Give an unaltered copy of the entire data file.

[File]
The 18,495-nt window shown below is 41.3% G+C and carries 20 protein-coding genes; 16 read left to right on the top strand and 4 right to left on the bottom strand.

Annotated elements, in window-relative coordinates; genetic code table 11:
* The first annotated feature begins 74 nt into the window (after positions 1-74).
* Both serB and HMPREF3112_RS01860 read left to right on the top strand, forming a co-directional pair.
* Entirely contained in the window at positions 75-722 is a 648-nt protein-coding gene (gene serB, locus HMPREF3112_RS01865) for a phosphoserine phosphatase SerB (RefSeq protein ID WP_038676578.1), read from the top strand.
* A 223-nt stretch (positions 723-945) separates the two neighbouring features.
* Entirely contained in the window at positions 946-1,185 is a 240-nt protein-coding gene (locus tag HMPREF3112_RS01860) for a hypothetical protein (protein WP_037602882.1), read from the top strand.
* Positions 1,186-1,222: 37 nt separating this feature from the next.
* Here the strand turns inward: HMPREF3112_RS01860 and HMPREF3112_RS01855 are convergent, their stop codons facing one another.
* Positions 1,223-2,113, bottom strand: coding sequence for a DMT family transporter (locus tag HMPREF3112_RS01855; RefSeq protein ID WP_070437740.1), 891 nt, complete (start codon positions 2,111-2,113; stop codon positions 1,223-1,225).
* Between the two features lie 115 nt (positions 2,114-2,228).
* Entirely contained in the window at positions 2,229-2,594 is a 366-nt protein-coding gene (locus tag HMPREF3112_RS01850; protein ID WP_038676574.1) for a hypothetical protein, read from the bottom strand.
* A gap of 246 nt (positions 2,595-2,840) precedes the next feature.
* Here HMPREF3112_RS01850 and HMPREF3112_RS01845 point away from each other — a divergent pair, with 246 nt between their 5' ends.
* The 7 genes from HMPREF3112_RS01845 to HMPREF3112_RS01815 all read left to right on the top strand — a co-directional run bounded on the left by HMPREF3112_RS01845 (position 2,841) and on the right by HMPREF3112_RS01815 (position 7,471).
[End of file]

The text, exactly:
The 18,495-nt window shown below is 41.3% G+C and carries 20 protein-coding genes; 16 read left to right on the top strand and 4 right to left on the bottom strand.

Annotated elements, in window-relative coordinates; genetic code table 11:
* The first annotated feature begins 74 nt into the window (after positions 1-74).
* Both serB and HMPREF3112_RS01860 read left to right on the top strand, forming a co-directional pair.
* Entirely contained in the window at positions 75-722 is a 648-nt protein-coding gene (gene serB, locus HMPREF3112_RS01865) for a phosphoserine phosphatase SerB (RefSeq protein ID WP_038676578.1), read from the top strand.
* A 223-nt stretch (positions 723-945) separates the two neighbouring features.
* Entirely contained in the window at positions 946-1,185 is a 240-nt protein-coding gene (locus tag HMPREF3112_RS01860) for a hypothetical protein (protein WP_037602882.1), read from the top strand.
* Positions 1,186-1,222: 37 nt separating this feature from the next.
* Here the strand turns inward: HMPREF3112_RS01860 and HMPREF3112_RS01855 are convergent, their stop codons facing one another.
* Positions 1,223-2,113, bottom strand: coding sequence for a DMT family transporter (locus tag HMPREF3112_RS01855; RefSeq protein ID WP_070437740.1), 891 nt, complete (start codon positions 2,111-2,113; stop codon positions 1,223-1,225).
* Between the two features lie 115 nt (positions 2,114-2,228).
* Entirely contained in the window at positions 2,229-2,594 is a 366-nt protein-coding gene (locus tag HMPREF3112_RS01850; protein ID WP_038676574.1) for a hypothetical protein, read from the bottom strand.
* A gap of 246 nt (positions 2,595-2,840) precedes the next feature.
* Here HMPREF3112_RS01850 and HMPREF3112_RS01845 point away from each other — a divergent pair, with 246 nt between their 5' ends.
* The 7 genes from HMPREF3112_RS01845 to HMPREF3112_RS01815 all read left to right on the top strand — a co-directional run bounded on the left by HMPREF3112_RS01845 (position 2,841) and on the right by HMPREF3112_RS01815 (position 7,471).